After testing the system for a couple of days and figuring out the best settings to attain smooth video and sharp stills, we started shooting on Whistler Mountain. I had originally budgeted for five days of shooting, but the weather didn’t agree. As seemingly endless cycle of snowstorms pounded the region that week quickly shrunk to one and a half days.
The advantage of being a fast and light crew was that we were able to adapt quickly and take advantage of the weather window without losing a lot of time or money. In the end, we easily came out with enough footage for what we needed. Working with incredible talent didn’t hurt. Matt Elliott and Austin Ross are great skiers who knew the mountain and were able to nail most shots in one take.
With the footage in the bag, we would now find out how things looked.
The video files were amazing; a no-brainer. This is what the EPIC does best, and it didn’t disappoint. Stunning resolution, accurate color, and smooth slow motion. Watching the clips at full resolution is actually a bit mesmerizing.
When it came to pulling stills, things weren’t quite as perfect.
First the good. What I thought would be the most daunting task – editing through 120 frames per second– turned out to be relatively painless. Scrubbing through the footage using RED’s REDCINE X Pro software is pretty snappy on a decent Mac, and honing in on the right frame is actually easier than scrolling through a pile of still images in Lightroom or Aperture.
Adjusting saturation, color, and exposure was also pretty easy, and can be done at the raw stage, which is key because video files by nature are pretty flat. We still had to do a quite a bit of color-correction and retouching in Photoshop to bring the stills up to speed. A lot more than we normally would on still files from a DSLR.
What I hadn’t anticipated going into this was the advantages this style of shooting would offer in terms of capturing natural expressions and key moments. Obviously, when you’re shooting 120 frames-per-second, it’s almost impossible to miss a moment. But there’s more to it. Shooting video is comparably silent and, without the constant clicking of the shutter reminding them that their every movement was being recorded, the athletes were able to forget I was there. This is huge when you’re striving for authentic, candid images, a hallmark of my work.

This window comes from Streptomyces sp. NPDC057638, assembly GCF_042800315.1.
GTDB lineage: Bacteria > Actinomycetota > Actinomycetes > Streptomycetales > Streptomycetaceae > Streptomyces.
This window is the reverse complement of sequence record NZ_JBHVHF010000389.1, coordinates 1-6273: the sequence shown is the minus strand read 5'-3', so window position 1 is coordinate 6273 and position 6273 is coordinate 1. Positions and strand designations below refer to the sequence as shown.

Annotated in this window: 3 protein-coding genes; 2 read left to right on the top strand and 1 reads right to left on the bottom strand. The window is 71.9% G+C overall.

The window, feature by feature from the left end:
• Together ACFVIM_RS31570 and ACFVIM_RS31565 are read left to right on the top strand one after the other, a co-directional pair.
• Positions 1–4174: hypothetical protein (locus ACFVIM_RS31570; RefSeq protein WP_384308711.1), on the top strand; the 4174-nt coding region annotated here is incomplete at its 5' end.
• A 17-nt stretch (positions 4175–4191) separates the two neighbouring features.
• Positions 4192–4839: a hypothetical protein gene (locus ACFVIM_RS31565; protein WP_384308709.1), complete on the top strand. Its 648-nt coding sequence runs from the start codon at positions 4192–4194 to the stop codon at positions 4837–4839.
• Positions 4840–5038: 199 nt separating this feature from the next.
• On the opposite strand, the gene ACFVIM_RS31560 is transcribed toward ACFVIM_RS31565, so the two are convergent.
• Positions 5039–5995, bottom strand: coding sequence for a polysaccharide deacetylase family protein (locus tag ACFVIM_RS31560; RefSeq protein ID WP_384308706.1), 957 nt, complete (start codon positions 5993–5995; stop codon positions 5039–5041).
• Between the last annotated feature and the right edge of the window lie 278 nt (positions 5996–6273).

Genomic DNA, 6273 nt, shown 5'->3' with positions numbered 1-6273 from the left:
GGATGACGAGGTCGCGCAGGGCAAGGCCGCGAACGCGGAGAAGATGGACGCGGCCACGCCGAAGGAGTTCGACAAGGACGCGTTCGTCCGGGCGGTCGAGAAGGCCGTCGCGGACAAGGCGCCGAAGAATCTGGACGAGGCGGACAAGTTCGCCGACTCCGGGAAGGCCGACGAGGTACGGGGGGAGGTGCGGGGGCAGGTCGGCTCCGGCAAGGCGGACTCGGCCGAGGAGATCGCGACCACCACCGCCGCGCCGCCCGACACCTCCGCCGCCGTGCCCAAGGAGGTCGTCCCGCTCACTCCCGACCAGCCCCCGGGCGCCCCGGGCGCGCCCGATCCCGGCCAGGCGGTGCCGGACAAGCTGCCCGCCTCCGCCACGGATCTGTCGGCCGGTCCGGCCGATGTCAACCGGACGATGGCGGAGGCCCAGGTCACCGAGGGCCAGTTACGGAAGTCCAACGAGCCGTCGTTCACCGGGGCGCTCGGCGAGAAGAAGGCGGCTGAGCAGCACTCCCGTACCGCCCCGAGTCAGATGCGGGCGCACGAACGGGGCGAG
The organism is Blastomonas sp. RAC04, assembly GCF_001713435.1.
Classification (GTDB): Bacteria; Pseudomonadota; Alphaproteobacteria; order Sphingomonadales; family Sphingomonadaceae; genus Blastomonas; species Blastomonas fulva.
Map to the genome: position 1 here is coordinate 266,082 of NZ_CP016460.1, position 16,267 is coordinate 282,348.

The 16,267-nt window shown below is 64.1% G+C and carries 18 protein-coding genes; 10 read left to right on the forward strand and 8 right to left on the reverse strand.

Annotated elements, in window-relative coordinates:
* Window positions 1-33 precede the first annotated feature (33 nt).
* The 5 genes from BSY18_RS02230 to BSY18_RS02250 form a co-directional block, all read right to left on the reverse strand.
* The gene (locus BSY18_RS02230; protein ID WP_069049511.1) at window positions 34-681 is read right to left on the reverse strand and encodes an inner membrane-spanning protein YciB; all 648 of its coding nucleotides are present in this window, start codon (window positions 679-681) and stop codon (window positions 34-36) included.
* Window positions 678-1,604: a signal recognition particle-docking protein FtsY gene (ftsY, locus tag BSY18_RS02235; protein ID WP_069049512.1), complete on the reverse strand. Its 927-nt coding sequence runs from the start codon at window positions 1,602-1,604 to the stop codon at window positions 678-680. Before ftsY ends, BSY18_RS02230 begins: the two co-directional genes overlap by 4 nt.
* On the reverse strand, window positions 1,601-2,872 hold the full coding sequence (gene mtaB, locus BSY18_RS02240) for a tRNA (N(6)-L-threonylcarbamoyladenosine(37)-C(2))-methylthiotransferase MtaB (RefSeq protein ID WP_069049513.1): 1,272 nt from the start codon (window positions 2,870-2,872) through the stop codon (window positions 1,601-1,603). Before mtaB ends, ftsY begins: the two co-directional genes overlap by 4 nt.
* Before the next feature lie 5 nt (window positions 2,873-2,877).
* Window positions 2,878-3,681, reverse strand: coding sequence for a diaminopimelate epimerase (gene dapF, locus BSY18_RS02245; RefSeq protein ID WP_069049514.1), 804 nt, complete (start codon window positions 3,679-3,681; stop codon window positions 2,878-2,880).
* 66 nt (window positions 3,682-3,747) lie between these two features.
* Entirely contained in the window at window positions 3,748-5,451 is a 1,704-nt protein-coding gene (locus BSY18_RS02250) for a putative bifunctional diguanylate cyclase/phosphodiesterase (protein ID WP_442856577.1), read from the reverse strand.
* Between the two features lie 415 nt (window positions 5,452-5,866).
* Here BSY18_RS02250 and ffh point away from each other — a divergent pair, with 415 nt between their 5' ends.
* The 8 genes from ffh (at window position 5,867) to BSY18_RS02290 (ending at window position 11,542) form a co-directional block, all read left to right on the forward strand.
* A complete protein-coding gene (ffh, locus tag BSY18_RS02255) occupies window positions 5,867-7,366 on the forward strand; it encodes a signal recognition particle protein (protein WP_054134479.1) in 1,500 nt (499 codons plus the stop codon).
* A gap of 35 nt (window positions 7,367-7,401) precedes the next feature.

Like I said, it wasn’t all rosy. The EPIC’s sensor, while amazing for video, just isn’t on par with top end DSLRs and certainly not even close to medium format digital cameras when it comes to still images.
The bigger challenge – especially when shooting fast moving lifestyle or sports action – is achieving fast shutter speeds. The great majority of the frames we shot were soft due to either camera movement, or subject motion blur. This is the single biggest issue with pulling stills from video. The fact is that video looks best when shot with a shutter angle of 180 degrees, or double the frame rate. Shooting at 120 frames per second, means you’re really limited to about 1/250 of a second– not nearly fast enough to achieve 100 percent sharpness on every frame. In theory, you can crank up the shutter speed on the EPIC to freeze motion, but the video will suffer as a result. Moreover, motion blur is actually what makes video look smooth and pleasing to watch.
You could crank up the frame rate on the EPIC to 300 fps, which we considered, but to do so, you have to sacrifice even more resolution. Ultimately, until RED or someone else creates a handheld camera that can shoot full resolution on a 35mm-size sensor at 300 frames-per-second, this will be a major limitation to taking the leap.
Were there other issues? Yes, but they are mostly easily overcome. The massive amounts of power and storage, for example, were manageable in this situation, but would become a major obstacle on a more remote shoot. Achieve critical focus is also another major challenge. The EPIC’s autofocus doesn’t hold a candle to modern DLSRs. Manual focus gets easier with practice.
In the end, the dream of simultaneously grabbing stills and video for what I shoot is not quite there. It’s certainly close, and I’m convinced that it won’t be long until the dream is a reality.
In the meantime, this shoot was not a total failure. I created a few great stills that I really like. And on the video front, shooting with the EPIC was an eye opener that will change how I shoot for clients. Using a small crew, we were able to produce cinematic-quality motion in a challenging location on a very small budget. This creates whole new possibilities for my lifestyle and sports clients.
Here are some final stills from the test: